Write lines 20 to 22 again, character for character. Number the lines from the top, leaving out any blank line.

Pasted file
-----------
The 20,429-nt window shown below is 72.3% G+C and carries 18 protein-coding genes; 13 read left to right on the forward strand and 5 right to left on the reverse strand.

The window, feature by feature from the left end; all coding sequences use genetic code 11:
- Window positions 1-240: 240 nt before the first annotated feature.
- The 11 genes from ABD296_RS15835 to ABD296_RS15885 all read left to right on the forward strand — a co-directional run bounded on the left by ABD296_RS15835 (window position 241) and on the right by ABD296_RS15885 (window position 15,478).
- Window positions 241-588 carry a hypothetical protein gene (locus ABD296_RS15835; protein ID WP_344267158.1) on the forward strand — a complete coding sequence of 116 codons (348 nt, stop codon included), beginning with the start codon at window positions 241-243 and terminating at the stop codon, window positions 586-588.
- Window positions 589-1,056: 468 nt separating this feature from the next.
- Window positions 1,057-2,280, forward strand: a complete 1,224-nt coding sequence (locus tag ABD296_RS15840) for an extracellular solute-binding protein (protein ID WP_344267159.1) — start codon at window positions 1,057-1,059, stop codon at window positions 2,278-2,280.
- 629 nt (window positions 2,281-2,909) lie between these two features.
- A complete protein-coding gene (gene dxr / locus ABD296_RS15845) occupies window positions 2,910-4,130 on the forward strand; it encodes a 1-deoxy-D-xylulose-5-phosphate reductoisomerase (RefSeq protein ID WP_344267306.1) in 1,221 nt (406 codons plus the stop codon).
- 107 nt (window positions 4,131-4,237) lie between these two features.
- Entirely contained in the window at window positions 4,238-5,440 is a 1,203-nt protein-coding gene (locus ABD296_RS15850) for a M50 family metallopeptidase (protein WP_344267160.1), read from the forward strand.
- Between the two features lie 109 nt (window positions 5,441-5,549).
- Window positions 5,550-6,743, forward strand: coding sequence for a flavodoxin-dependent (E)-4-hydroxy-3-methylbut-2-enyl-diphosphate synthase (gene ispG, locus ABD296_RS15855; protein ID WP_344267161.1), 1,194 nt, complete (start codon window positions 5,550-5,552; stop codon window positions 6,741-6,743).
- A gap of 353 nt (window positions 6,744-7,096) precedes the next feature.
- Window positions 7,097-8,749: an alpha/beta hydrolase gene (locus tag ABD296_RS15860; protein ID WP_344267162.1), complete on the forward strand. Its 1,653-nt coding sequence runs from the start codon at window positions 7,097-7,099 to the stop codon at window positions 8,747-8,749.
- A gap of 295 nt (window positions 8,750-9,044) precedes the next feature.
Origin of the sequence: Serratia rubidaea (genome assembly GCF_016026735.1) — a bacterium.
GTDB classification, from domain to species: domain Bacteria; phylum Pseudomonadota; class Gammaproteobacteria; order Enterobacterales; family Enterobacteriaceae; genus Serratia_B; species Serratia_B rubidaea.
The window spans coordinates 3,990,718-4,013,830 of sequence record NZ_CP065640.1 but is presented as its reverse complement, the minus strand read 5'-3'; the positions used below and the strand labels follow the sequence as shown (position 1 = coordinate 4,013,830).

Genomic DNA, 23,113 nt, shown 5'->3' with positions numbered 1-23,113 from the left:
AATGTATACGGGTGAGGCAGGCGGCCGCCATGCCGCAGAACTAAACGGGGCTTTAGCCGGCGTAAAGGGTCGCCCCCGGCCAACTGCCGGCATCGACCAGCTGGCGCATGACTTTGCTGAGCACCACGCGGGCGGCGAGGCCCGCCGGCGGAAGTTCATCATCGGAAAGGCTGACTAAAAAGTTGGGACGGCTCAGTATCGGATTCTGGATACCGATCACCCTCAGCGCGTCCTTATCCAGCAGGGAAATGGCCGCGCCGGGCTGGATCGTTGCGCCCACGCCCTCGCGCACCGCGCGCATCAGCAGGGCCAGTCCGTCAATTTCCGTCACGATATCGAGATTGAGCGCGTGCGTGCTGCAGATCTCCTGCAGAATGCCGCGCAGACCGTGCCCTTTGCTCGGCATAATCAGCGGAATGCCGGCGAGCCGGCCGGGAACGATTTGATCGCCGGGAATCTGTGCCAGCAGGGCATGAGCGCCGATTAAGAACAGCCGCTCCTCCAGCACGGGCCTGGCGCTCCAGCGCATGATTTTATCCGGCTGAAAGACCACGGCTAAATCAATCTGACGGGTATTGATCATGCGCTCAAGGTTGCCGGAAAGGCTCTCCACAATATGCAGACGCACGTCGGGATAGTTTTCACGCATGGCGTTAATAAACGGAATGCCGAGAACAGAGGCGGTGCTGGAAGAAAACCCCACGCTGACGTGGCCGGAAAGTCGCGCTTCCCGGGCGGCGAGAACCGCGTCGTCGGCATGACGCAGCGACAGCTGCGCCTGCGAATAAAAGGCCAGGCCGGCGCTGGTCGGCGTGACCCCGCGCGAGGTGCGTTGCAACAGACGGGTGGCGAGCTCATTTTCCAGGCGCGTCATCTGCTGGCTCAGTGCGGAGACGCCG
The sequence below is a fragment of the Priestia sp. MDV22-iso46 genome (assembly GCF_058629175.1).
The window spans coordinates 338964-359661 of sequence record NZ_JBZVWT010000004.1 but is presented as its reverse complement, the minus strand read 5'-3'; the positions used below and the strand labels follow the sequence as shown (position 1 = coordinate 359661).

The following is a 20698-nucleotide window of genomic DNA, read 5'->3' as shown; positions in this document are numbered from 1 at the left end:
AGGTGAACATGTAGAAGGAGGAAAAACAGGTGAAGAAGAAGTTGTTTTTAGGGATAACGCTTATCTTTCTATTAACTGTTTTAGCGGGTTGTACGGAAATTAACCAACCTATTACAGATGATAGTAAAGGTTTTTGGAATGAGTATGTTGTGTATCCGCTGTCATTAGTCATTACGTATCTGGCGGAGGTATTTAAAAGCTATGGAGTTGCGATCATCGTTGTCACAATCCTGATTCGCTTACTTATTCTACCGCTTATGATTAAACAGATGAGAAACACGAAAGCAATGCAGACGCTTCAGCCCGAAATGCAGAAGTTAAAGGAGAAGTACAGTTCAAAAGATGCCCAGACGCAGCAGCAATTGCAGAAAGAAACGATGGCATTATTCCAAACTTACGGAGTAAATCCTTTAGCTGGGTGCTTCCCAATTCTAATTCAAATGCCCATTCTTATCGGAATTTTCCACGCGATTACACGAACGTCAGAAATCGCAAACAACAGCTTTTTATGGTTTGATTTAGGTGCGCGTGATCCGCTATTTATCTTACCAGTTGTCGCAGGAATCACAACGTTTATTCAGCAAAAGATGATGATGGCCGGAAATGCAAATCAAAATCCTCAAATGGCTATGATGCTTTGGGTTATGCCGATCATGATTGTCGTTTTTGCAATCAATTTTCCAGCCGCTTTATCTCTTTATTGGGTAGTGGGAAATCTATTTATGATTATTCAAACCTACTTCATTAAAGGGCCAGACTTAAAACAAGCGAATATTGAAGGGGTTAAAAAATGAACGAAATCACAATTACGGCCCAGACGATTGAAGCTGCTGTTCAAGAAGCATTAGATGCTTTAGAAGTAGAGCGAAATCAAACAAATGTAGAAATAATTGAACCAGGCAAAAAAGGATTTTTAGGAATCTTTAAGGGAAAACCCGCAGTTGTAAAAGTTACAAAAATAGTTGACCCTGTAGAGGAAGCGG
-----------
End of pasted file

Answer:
Genomic DNA, 23,113 nt, shown 5'->3' with positions numbered 1-23,113 from the left:
AATGTATACGGGTGAGGCAGGCGGCCGCCATGCCGCAGAACTAAACGGGGCTTTAGCCGGCGTAAAGGGTCGCCCCCGGCCAACTGCCGGCATCGACCAGCTGGCGCATGACTTTGCTGAGCACCACGCGGGCGGCGAGGCCCGCCGGCGGAAGTTCATCATCGGAAAGGCTGACTAAAAAGTTGGGACGGCTCAGTATCGGATTCTGGATACCGATCACCCTCAGCGCGTCCTTATCCAGCAGGGAAATGGCCGCGCCGGGCTGGATCGTTGCGCCCACGCCCTCGCGCACCGCGCGCATCAGCAGGGCCAGTCCGTCAATTTCCGTCACGATATCGAGATTGAGCGCGTGCGTGCTGCAGATCTCCTGCAGAATGCCGCGCAGACCGTGCCCTTTGCTCGGCATAATCAGCGGAATGCCGGCGAGCCGGCCGGGAACGATTTGATCGCCGGGAATCTGTGCCAGCAGGGCATGAGCGCCGATTAAGAACAGCCGCTCCTCCAGCACGGGCCTGGCGCTCCAGCGCATGATTTTATCCGGCTGAAAGACCACGGCTAAATCAATCTGACGGGTATTGATCATGCGCTCAAGGTTGCCGGAAAGGCTCTCCACAATATGCAGACGCACGTCGGGATAGTTTTCACGCATGGCGTTAATAAACGGAATGCCGAGAACAGAGGCGGTGCTGGAAGAAAACCCCACGCTGACGTGGCCGGAAAGTCGCGCTTCCCGGGCGGCGAGAACCGCGTCGTCGGCATGACGCAGCGACAGCTGCGCCTGCGAATAAAAGGCCAGGCCGGCGCTGGTCGGCGTGACCCCGCGCGAGGTGCGTTGCAACAGACGGGTGGCGAGCTCATTTTCCAGGCGCGTCATCTGCTGGCTCAGTGCGGAGACGCCG
The sequence below is a fragment of the Priestia sp. MDV22-iso46 genome (assembly GCF_058629175.1).